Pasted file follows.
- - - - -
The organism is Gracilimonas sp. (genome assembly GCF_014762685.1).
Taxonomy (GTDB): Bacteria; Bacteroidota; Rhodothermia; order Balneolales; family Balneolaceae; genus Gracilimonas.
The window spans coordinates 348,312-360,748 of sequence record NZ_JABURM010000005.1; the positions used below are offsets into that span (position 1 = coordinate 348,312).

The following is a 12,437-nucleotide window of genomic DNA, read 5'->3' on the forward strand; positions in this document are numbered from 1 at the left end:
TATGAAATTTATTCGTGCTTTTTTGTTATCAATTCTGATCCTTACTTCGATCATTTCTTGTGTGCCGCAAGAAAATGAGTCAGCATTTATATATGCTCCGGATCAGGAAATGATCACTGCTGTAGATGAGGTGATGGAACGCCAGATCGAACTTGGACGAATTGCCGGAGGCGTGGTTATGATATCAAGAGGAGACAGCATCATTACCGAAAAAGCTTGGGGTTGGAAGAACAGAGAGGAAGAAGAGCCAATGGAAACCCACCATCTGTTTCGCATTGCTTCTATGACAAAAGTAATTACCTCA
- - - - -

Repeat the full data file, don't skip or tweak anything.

The organism is Gracilimonas sp. (genome assembly GCF_014762685.1).
Taxonomy (GTDB): Bacteria; Bacteroidota; Rhodothermia; order Balneolales; family Balneolaceae; genus Gracilimonas.
The window spans coordinates 348,312-360,748 of sequence record NZ_JABURM010000005.1; the positions used below are offsets into that span (position 1 = coordinate 348,312).

The following is a 12,437-nucleotide window of genomic DNA, read 5'->3' on the forward strand; positions in this document are numbered from 1 at the left end:
TATGAAATTTATTCGTGCTTTTTTGTTATCAATTCTGATCCTTACTTCGATCATTTCTTGTGTGCCGCAAGAAAATGAGTCAGCATTTATATATGCTCCGGATCAGGAAATGATCACTGCTGTAGATGAGGTGATGGAACGCCAGATCGAACTTGGACGAATTGCCGGAGGCGTGGTTATGATATCAAGAGGAGACAGCATCATTACCGAAAAAGCTTGGGGTTGGAAGAACAGAGAGGAAGAAGAGCCAATGGAAACCCACCATCTGTTTCGCATTGCTTCTATGACAAAAGTAATTACCTCA